Business Wants More HR Leadership? SHRM and HR Pros Accept the Challenge



As you know (maybe all too well!), there’s always some commentary about what HR needs to do to get to the next level in business. “Rebrand.” “Be more strategic.” “Blow up and start over.” The list goes on.

Recently, I rediscovered a 2013 Korn Ferry Institute blog post, To Be or Not To Be Strategic, that said, “…human resources professionals historically have not been required to possess the competencies and background necessary to have a say in corporate strategy.” And “The challenge for H.R. is to develop a critical mass of people who are up to the task.”

Now we can officially say: Challenge accepted.

SHRM extensively researched and carefully designed the SHRM Competency Model for this very reason—to focus HR professionals on proven behavioral and leadership competencies. To prepare all members of the HR profession—that “critical mass”—for the next, more strategic level and move our profession further into business leadership one HR professional, one HR team, and one organization at a time.  

And to date, more than 60,000 HR professionals have taken the SHRM Competency Model to heart and accepted the challenge to further develop themselves as HR business leaders by earning the SHRM-SCP or SHRM-CP.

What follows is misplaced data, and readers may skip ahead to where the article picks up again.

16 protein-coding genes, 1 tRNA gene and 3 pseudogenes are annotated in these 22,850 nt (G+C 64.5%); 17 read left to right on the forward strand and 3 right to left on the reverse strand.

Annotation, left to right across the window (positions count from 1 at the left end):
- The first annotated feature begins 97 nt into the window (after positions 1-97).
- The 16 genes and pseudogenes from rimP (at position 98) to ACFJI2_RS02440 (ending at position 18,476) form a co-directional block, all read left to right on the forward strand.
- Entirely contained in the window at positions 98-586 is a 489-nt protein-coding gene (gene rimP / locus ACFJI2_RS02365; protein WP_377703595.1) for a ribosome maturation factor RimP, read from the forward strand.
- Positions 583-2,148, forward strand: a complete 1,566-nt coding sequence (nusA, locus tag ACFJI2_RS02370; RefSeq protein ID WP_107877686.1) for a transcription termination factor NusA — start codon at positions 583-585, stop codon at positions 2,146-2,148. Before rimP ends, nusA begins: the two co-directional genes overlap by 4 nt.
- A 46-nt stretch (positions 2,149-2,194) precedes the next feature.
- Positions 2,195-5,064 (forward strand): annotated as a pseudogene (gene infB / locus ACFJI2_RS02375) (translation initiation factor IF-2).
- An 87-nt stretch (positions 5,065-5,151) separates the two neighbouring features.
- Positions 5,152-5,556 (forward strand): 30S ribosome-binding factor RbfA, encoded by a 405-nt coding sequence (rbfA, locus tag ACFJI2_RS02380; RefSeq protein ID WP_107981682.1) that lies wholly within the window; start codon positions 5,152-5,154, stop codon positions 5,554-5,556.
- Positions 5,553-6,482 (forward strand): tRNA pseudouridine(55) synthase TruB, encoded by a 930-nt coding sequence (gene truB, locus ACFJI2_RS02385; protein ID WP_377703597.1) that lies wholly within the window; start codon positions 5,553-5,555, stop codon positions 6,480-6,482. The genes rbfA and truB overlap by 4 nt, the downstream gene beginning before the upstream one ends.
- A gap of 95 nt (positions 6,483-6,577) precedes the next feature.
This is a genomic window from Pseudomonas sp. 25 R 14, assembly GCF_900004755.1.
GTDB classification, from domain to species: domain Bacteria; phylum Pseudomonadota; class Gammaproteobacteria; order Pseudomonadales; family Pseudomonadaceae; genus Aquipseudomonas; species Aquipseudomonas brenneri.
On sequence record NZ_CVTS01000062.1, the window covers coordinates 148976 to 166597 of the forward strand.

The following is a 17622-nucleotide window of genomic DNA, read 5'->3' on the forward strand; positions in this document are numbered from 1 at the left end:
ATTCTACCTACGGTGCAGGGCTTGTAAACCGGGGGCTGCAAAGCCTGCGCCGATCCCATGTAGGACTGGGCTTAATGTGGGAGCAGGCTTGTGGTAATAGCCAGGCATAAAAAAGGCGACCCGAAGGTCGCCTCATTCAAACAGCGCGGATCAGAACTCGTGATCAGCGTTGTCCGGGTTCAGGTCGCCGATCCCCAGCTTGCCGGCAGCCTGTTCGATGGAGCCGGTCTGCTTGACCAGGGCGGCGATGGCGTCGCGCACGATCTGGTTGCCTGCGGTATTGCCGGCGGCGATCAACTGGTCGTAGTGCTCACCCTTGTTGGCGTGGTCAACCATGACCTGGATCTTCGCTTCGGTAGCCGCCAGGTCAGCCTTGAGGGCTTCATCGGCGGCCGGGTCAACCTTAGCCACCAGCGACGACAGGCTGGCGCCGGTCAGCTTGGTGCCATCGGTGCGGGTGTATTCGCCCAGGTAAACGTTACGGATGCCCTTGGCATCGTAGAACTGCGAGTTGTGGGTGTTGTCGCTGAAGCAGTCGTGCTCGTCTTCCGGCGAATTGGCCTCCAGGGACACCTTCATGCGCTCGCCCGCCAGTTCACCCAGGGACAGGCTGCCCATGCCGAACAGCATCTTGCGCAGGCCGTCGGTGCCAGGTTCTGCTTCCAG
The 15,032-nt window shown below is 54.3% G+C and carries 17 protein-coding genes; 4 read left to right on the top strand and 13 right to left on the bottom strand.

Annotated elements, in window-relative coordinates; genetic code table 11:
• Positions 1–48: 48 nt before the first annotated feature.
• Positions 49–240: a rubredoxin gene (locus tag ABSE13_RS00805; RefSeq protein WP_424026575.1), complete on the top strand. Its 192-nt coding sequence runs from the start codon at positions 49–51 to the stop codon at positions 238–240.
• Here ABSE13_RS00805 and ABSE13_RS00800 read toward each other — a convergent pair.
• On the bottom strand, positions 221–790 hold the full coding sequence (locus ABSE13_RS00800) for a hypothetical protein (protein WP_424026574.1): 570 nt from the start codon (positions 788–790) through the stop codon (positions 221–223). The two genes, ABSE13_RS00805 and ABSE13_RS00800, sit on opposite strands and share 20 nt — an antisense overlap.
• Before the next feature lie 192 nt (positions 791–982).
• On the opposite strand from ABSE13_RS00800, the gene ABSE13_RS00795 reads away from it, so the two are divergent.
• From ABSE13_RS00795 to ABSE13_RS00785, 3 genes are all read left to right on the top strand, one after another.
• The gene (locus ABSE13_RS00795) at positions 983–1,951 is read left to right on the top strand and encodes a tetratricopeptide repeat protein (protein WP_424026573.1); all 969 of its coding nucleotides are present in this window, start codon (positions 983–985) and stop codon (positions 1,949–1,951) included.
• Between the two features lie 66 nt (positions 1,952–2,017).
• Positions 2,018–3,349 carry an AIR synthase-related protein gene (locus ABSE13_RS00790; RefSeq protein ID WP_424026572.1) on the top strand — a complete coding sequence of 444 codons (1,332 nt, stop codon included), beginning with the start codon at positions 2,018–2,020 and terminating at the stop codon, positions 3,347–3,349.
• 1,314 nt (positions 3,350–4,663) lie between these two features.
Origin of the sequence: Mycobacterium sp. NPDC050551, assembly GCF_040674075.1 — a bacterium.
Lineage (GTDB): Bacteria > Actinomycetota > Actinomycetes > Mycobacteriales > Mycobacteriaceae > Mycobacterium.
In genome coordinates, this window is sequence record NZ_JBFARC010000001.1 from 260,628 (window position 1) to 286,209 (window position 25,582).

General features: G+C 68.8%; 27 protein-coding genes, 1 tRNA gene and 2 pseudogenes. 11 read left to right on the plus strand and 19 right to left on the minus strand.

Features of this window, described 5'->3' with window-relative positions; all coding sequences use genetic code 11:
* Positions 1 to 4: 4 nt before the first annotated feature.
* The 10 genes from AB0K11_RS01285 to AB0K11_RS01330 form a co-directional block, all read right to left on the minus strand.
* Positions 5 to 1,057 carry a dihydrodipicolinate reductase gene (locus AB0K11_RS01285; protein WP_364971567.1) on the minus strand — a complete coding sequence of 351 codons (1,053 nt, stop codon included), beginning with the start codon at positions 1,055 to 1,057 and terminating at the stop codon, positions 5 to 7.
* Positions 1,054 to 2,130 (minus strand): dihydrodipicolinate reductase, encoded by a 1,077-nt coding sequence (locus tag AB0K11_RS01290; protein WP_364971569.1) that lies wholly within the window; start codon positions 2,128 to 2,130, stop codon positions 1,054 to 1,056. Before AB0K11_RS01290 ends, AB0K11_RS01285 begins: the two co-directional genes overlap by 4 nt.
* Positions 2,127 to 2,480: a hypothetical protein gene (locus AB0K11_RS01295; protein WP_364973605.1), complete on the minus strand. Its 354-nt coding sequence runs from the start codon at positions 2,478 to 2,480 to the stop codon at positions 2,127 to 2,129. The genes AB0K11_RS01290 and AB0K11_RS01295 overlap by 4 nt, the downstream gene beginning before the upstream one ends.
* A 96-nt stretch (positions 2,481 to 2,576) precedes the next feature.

Taken together, the tens of thousands of SHRM-certified HR professionals may or may not yet be considered “critical mass,” but one thing is clear: More HR professionals are now on a shared journey to developing the competencies and knowledge needed to lead in business today.

I invite others to join us.

Individuals who have a valid HR generalist certification as of January 31, 2015, are eligible for SHRM's certification—at no cost—by completing the online tutorial pathway by the end of this year. Applications are also being accepted for the SHRM-SCP and SHRM-CP winter exam window.



The SHRM Blog does not accept solicitation for guest posts.


I applaud the competency work. It's absolutely spectacular! I am absolutely mortified by the the testing. Just when we get a competency model that is accurate and strong and a great tool for HR, we decide to exploit it by doing a this really awful certification. So many things are uncomfortably wrong with the testing, (not the least of which is it's not being conducted by an objective testing body), that I am really sad and sorry to be associated with it. What an awful way to use the model and corrupt the great research and work that went into it. Grandfathering everyone in simply points out that the testing is no better, and gives no more credibility to the profession than the previous tests from HRCI.

So many good things could come of such great research. I'm afraid our SHRM leaders may not have chosen the best path on this one.

Might I suggest reading the "SHRM Certification: Why #HR Professionals Should Pay Attention" article? It answers your concerns addressed here quite clearly. I'm excited about this new direction SHRM is taking, proving again their superior reputation as a world leader in Human Resource Management.

Add new comment

Please enter the text you see in the image below: